Top Ten Ways to Cover Up a Worship Leading Mistake

Last week at my church we hosted a dinner for worship leaders at other Anglican churches in the Northern Virginia area. Our ice-breaker question was to describe a worship leading mistake, or awkward moment, or an all-out train wreck. There were some great stories. Missed modulations, hornets attacking organists, a worship leader saying that we’re brought “out of darkness into shame”, and one of my stories which I’d rather not put online.

They got me thinking. What are the best ways to cover up worship leading mistakes? Here are some ideas.

1. Blame it on the sound guy. He didn’t have the processor on that handles the compression in the subwoofers and so the gating was all out of whack and that’s why you heard that wrong chord.

2. What mistake? I don’t know what you’re talking about.

3. Blame it on the drummer. Oh, those crazy drummers. You just can’t tame ‘em. He’ll get better with some more rehearsal. He just threw me off. That’s why I shouted like a cat before the bridge of “Happy Day”.

4. I was too busy worshipping to notice.

5. Blame it on the Holy Spirit. I just really sensed really strongly that the Holy Spirit was really leading me to take the song to the next level of worship and so that’s why we sang the chorus twenty-eight times. We were breaking down walls, man!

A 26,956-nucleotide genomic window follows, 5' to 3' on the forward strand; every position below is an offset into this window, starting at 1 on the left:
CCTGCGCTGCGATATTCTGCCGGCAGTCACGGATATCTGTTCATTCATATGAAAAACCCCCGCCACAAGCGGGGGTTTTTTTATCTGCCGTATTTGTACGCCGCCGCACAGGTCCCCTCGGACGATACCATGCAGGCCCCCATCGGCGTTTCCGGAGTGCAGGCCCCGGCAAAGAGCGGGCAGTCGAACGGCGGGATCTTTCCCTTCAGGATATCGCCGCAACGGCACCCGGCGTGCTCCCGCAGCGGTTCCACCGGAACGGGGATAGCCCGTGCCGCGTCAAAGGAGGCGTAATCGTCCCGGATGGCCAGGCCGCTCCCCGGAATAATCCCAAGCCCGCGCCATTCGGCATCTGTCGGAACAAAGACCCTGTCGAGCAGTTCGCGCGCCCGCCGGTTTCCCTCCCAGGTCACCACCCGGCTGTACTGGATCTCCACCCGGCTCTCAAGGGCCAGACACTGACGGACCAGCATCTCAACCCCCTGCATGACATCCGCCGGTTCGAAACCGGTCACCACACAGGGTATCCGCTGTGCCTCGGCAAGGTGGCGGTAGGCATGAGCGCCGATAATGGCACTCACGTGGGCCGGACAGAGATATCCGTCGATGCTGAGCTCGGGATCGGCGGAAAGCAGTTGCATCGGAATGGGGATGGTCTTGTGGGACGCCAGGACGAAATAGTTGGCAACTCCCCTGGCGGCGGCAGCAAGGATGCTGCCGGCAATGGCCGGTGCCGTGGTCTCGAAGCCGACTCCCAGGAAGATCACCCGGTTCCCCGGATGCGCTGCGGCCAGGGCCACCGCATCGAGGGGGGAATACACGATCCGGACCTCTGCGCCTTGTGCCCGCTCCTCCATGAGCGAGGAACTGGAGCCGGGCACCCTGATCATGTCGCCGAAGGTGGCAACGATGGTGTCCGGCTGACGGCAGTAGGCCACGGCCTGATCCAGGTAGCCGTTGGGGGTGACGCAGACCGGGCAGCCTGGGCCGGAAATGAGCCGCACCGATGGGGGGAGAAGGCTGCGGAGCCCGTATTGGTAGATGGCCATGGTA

6. We were just trying to break the ice. That’s why we had to stop the song and start over. Didn’t it just really change the dynamic in the room?

7. Blame it on spiritual warfare. Why else would my D string always break when I lead worship? Maybe because you use cheap strings, or use the wrong gauge, or need the bridge to be smoothed, or never change them? No, it’s spiritual warfare.

8. The congregation just needs to get more into it!

9. Blame it on how smart you are. I’ve got the song lyrics to like 400 hymns and 4,000 contemporary songs all right here in my head. And I know the chords by heart too. When we got to that third verse of “O for a Thousand Tongues” I was remembering the other hymn that Charles Wesley wrote, “And Can it Be”, and so that’s why I started singing the verse from a completely different hymn. It’s because I’m a walking worship encyclopedia.

10. Seriously, it really was the sound guy’s fault. 

2 thoughts on “Top Ten Ways to Cover Up a Worship Leading Mistake”

  1. Don’t throw the sound people under the bus…..they can make you truly sound bad without your own participation!

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